Family's joy as Diss man left unable to walk following surgery for a brain tumour, takes his first steps unaided
The family of a man left in a wheelchair following surgery to remove a brain tumour have spoken of their joy after learning he has taken his first steps unaided.
Glennis Bloomfield, from Diss, said her son, David, had been an inspiration in his battle to recover after surgery in 2013 left him unable to walk or talk.
David was just 32 when he was diagnosed with a brain tumour. After a 12-hour operation, and further tests, specialists broke the news he would never walk again.
But the 37-year-old, once the youngest player to play for Diss Town Football Club and known as Becks to his friends due to similarities with David Beckham, has defied all the odds.
After first using a wheelchair to get around, David moved on to a walking frame and finally a walking stick, before taking his first steps unaided this month. He can talk again, although he still struggles at times.
His aim now is not only walk again, but one day be able to run.
“He is amazing,” said mum Glennis, 72, who has three other children.
“As a family, it has been so hard for us over the last few years, but he has shown so much courage. He is an inspiration to us all.
“You hear stories of things like this happening to other people, but you only really know how it feels when it happens to you.
“David has kept his sense of humour throughout, found the courage to battle back and his journey is always in our thoughts.”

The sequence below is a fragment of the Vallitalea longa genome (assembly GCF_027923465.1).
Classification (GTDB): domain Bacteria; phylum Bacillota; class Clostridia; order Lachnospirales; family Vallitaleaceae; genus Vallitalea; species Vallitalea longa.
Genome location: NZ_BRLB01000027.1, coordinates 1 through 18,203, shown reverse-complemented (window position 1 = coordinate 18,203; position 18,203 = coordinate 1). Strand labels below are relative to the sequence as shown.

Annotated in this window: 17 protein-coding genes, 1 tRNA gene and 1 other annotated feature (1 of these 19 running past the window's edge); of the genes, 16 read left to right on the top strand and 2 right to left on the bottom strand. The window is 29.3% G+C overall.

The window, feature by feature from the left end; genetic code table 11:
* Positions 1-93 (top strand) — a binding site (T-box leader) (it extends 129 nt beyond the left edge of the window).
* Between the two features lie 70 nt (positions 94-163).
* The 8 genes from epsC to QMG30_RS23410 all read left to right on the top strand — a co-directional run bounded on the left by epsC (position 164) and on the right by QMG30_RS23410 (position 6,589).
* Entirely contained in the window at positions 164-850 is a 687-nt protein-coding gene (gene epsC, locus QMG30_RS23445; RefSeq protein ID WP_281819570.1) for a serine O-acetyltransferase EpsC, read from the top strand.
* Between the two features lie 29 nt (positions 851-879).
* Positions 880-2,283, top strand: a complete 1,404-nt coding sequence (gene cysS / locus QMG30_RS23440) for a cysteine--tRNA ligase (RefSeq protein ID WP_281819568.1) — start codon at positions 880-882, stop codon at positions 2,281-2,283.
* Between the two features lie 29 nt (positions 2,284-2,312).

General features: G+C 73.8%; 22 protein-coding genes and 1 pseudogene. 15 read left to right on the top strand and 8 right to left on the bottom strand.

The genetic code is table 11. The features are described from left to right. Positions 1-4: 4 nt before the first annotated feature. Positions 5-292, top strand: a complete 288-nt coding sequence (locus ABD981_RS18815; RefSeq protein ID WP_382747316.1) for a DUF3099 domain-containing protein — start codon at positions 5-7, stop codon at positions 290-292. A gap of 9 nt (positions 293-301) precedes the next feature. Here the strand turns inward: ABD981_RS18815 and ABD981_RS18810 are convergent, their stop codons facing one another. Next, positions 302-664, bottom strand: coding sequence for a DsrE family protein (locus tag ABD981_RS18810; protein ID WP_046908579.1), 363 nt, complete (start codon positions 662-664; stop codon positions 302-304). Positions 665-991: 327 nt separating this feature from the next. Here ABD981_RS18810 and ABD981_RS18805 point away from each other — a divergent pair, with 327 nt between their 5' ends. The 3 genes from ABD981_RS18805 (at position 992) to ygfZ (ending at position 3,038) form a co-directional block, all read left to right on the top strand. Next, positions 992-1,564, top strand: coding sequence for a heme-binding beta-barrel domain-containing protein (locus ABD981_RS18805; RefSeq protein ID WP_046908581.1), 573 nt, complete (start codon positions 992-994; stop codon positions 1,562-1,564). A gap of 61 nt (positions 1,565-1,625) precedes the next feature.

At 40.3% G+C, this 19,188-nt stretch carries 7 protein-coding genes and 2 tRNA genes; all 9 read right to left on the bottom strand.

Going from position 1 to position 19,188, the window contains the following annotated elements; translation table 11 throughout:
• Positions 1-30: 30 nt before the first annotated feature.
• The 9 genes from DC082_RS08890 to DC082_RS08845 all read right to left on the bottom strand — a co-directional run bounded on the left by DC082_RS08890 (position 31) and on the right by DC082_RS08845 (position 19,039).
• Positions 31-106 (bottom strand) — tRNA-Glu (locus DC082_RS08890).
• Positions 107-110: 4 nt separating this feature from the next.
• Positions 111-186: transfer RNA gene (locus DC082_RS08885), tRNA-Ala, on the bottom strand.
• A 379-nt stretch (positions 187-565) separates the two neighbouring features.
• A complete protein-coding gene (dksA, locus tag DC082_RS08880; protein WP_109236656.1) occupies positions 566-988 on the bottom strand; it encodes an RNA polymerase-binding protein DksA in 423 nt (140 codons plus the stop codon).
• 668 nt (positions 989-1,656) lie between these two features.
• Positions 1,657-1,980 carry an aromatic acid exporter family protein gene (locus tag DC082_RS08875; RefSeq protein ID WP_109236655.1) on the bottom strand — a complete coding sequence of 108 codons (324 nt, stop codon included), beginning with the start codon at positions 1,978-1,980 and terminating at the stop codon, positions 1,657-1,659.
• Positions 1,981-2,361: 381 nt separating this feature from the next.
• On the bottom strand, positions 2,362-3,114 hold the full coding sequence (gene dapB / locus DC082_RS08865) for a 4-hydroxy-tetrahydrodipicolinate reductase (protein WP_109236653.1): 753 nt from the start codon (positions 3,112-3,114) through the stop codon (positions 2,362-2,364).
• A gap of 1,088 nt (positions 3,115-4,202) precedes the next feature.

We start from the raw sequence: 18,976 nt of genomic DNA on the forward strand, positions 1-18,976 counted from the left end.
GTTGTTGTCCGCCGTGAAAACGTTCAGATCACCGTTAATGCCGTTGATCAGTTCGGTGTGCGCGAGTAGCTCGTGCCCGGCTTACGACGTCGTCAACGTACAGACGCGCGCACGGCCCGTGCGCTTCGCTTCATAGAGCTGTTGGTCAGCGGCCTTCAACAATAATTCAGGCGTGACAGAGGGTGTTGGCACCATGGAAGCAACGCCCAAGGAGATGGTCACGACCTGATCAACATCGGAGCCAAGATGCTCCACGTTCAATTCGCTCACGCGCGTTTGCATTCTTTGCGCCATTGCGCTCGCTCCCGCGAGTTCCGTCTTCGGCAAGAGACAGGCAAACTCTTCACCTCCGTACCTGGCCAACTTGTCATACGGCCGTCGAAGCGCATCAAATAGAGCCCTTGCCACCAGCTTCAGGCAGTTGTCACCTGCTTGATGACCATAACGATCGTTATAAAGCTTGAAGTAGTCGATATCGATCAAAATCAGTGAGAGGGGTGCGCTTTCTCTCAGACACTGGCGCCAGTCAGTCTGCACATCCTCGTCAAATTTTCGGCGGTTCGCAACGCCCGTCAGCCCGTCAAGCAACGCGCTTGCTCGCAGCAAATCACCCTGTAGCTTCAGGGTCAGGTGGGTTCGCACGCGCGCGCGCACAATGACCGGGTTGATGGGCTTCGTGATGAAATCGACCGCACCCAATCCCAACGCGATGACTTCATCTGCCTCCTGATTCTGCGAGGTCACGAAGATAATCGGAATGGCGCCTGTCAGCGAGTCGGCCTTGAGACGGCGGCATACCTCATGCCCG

David, who grew up in Diss, and has three children, Coco, seven, Kiki, five, and East, two, with wife, Toni, and lived in the town till his late 20s, before moving to Norwich, said: “When I received the diagnosis, I felt totally crushed.
“At first, I was told I’d be back to work in three months. That was long enough to be off, but at least there was some light at the end of the tunnel. Then came the news after surgery that I would never walk again.”
David’s surgery left him with restricted movement on his left side. He also underwent several rounds of radiotherapy and chemotherapy.
His recovery has been aided by team members at Bannatyne Norwich West gym.
“I worked with the fitness team and had a programme put together to help me use all the equipment available,” he said.
“I’d like to give a special mention to Elliott Roe. Through his guidance, I have been able to walk a few steps unaided, proving the professional experts wrong.
“I’m looking forward to conquering my new goal – to be able to run again, and I’m also focusing on supporting others in similar situations through The David Bloomfield Foundation.”
Elliott said: “David has worked incredibly hard and the proof is in the progress he’s made.
“Despite what health professionals told him, David has persevered and managed to take a couple of unaided steps, which is remarkable.
“I’m humbled to have been part of the progress he has made and am looking forward to seeing what else we can achieve.”
David’s sister, Karen Bartrum, said: “It has been very hard, especially for mum. David hated being in a wheelchair and he has, and still is, fighting back."
This article appeared in the July 5 edition of the Diss Express